The first thing Mr. Herklots suggested was finding:
"a young man of British nationality, enthusiastic, widely qualified, with specialist knowledge in one branch, artistic, capable of using his hands and willing to learn Chinese.You see, the threadbare museums of those days were often enhanced by gifts of dubious quality from dilettante collectors in the merchant class that had little comprehensive education into the qualities of fine arts or rare handicrafts.
(i) an honours degree of a British University, subjects studied to include at least two of the following:- Zoology, Botany, Geology, Archaeology, Anthropology, or some other approved subject.
(ii) a diploma or certificate given by the Museums Association...
The qualifications suggested above need not be rigidly enforced if a man with other qualifications and with high recommendations is available... The salary must be sufficiently attractive encourage the right type of applicant for the post...We consider that the absolute minimum commencing salary to be offered should be 450 pounds, exclusive of house allowance or house, in order to encourage the right type of applicant...
The Curator must be givent he absolute power of refusal of gifts and loans. If this is not his then quantities of un-wanted material will accumulate...."
But the most amusing thing about the report was its liberal quotation of a Museums Association report in 1933 made on request of the Carnegie Corporation:"Hong Kong, in fact, represents the low-water mark in museum provision throughout the whole of the Empire, excepting only the smaller islands of the Pacific and some of the more backward African territories."
Herklots and his collaborators expand on this more in the appendix to the report, as follows:
Mention has already been made of the fact that Hong Kong represents the low-water mark in museum provision throughout the whole of the Empire, excepting only the smaller islands of the Pacific and some of the more backward African territories, but this statement, sweeping as it is, is not sufficient to give a general idea of the museum backwardness of this Colony. It is true there was a small museum in the City Hall building which existed precariously from 1874 to 1933, but even this has now disappeared, and the Hong Kong authorities generously presented part fo the collections to a Portuguese Museum in Macao and to other institutions. In the same City Hall building there was a library consisting mainly of 19th century books in a very poor state; some of the more valuable books and many of the less valuable have been attacked by pests of all kinds, and even the recent attempt of the British Museum authorities to have proper precautionary methods taken may prove to be too late. The University, the Hong Kong Club and the Helena May Institute have libraries open to their members, and there is a fine Chinese library in the University, but apart from these there is little public library provision. When it is realised that the population of the Colony is 841,000 and its area just under 400 square miles, or three to four times that of Malta, it will be realized how lacking in certain cultural amenities is this Colony.Well, a rather damning indictment if I may say so. In Herklot's report we have a rather candid exposition of the poor state (if not the causes) of the museum in Hong Kong. Of course this situation has been remedied - Hong Kong now has a host of museums and libraries. While the public library system is well-used though, the local museums are still under-utilized by the public and also by tourists given the major advances in scope, breadth, depth and quality.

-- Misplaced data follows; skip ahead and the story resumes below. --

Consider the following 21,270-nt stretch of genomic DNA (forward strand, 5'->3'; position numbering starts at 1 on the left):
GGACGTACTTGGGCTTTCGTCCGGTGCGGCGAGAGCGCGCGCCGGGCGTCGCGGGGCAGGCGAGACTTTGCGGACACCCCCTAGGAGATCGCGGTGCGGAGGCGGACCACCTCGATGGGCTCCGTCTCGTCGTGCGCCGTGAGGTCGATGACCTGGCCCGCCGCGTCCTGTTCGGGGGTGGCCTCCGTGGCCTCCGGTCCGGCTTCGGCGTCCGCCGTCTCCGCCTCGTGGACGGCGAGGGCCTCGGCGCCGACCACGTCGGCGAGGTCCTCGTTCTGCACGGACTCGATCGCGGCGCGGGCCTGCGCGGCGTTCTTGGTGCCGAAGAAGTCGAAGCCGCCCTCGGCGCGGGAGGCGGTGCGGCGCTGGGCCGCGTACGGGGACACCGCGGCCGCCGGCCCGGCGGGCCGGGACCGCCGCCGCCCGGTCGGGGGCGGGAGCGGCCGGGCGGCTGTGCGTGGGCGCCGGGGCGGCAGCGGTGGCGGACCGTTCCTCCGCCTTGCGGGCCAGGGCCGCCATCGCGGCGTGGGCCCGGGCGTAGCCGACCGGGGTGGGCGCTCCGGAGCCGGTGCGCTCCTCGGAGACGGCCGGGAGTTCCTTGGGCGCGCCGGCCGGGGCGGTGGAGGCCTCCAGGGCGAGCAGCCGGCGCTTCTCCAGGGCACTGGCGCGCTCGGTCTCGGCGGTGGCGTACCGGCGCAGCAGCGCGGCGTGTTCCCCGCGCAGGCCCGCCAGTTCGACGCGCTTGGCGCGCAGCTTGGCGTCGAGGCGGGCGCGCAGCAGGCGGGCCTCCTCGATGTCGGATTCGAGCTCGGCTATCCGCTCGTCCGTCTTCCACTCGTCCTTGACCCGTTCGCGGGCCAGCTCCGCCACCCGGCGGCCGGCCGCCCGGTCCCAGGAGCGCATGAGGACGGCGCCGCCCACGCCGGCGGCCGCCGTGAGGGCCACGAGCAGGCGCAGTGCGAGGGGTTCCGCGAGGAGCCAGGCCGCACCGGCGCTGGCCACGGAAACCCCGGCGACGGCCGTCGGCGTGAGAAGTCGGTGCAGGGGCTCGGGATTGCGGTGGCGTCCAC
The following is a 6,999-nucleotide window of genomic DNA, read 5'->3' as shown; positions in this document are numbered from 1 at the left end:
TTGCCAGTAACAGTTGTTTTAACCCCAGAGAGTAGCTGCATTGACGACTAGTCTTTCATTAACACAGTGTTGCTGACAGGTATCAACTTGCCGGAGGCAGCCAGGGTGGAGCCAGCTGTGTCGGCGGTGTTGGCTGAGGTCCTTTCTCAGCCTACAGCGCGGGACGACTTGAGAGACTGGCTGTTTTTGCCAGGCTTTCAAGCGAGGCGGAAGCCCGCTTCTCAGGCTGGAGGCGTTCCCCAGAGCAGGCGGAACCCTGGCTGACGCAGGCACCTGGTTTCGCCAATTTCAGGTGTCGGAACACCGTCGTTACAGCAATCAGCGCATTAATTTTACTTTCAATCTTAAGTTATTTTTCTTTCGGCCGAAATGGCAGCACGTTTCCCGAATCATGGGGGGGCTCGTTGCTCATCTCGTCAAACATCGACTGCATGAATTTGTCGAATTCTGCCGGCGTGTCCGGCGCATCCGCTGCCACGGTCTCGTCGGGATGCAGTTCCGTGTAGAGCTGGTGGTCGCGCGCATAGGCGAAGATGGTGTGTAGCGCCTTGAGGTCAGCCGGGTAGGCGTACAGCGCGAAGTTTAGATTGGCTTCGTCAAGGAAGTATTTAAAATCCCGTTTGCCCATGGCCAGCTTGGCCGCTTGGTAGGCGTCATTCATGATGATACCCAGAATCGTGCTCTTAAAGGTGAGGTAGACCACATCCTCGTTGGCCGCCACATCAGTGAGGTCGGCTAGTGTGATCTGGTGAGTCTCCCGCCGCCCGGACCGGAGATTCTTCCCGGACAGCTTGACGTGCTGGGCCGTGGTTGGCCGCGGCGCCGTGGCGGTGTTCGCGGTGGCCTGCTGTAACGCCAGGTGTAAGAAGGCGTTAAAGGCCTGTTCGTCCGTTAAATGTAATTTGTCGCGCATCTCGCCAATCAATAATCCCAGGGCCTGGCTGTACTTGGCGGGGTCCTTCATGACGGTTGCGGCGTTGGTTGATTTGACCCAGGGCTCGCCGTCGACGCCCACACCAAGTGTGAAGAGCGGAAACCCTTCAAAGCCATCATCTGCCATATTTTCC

Part of it is that the city has never been a sentimental one, and for much of its history was one that was by and for immigrants, whose true feelings of identity lay somewhere else. Certainly it was true before the War. The story of the Colony is also not likely to ever inspire patriotism, unless certain things like opium were somehow magically excised out of the annals - an impossible task.